During the early part of the 1980s I attended a seminar conducted by Joy Morton and fortunately, she had spent some time on maples. She recalled that in the early stage of her bonsai journey, she had, under the guidance of her tutor, spent some time doing that tedious job of removing the surplus buds on maples during the winter maintenance. The choice of bud and the direction it takes determines the future shape of the tree. Here lies the proof for dedication and patience. It was a talk that I remember well.
Amy revealing the beautiful colours of autumn that maples produce.
In this, as I reflect nigh on a half century of association with this tree, I ponder on the theme of the essay VISION TO REALITY.
Certainly when I started out dreaming of those beautiful old bonsais, never did I think that in terms of age I would have something approaching those mature trees. That was my dream, that was my vision. Although the tree is relatively young compared with some of those old masterpieces, at least a good start has been made. As for reality, in bonsai there is no end of the road, there is always progress, the tree continues to grow. Each day it grows and changes, a tree that has seemingly peaked today will be ready for a higher level tomorrow. That is the reality, as had been said bonsai is a living art.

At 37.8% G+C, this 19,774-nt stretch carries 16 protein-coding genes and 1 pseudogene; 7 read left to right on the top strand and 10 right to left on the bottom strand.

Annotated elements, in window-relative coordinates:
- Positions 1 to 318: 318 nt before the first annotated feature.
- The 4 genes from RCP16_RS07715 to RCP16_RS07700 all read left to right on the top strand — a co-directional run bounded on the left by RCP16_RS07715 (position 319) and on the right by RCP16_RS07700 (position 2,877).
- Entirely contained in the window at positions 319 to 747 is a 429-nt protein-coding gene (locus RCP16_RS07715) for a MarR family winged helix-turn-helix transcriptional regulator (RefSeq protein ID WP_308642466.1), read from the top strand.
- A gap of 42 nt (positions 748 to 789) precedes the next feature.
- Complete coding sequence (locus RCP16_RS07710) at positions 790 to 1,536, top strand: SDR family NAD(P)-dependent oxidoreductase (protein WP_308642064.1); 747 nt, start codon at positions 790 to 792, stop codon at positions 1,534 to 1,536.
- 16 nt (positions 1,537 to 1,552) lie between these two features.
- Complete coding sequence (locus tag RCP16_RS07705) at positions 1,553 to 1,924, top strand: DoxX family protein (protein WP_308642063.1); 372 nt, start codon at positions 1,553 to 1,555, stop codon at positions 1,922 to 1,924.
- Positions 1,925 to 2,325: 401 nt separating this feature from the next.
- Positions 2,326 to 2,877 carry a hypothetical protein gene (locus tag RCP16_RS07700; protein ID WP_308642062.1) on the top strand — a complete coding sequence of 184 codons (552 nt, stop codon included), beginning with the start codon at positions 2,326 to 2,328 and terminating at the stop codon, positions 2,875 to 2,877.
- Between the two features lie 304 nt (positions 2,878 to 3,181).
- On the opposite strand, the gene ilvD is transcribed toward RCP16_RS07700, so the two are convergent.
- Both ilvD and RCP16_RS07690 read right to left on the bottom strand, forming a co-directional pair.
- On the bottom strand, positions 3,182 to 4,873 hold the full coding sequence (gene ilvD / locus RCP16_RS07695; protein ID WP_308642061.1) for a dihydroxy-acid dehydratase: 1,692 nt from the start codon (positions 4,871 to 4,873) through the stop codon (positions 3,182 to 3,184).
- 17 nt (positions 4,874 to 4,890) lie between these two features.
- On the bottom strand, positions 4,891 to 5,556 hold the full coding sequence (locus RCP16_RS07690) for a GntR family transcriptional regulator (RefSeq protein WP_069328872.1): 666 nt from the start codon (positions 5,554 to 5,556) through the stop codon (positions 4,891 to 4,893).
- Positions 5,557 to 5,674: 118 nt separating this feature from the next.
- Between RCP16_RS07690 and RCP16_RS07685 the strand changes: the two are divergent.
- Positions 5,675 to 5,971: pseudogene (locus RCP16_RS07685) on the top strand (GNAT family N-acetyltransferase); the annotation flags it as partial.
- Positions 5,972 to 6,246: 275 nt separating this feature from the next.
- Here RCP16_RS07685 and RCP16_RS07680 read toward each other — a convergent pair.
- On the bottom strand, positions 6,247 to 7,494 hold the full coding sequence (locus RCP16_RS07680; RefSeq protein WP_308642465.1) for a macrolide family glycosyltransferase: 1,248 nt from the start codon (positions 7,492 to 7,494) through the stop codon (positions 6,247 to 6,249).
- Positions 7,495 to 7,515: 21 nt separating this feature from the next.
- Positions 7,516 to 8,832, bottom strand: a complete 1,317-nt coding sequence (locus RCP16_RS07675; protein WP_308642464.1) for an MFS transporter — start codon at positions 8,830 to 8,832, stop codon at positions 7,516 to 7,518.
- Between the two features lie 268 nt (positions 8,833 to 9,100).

I consider myself very fortunate that one of my family, living in the Bay Of Plenty is keen to accept the tree one day. For my part I am overjoyed that someone is going to continue with Amy’s destiny. Amy , I am sure will be pleased to return to those balmy days in that beautiful part of the country.
Now the tree has the shape that I admire, keeping it by a little judicious pruning, wiring, debudding and bamboo shapers.
After being associated for almost fifty years with my maple I reflect on the wonderful time it has been. It has meant obtaining more trees and amassing a collection. While some trees rate equally with my maple there is still a special feeling for my first acquisition, you can say it is like a first born.
Sitting nicely in one of Val’s pots Amy, in her fiftieth year reveals all, splendid in her winter state anticipating another forthcoming Spring.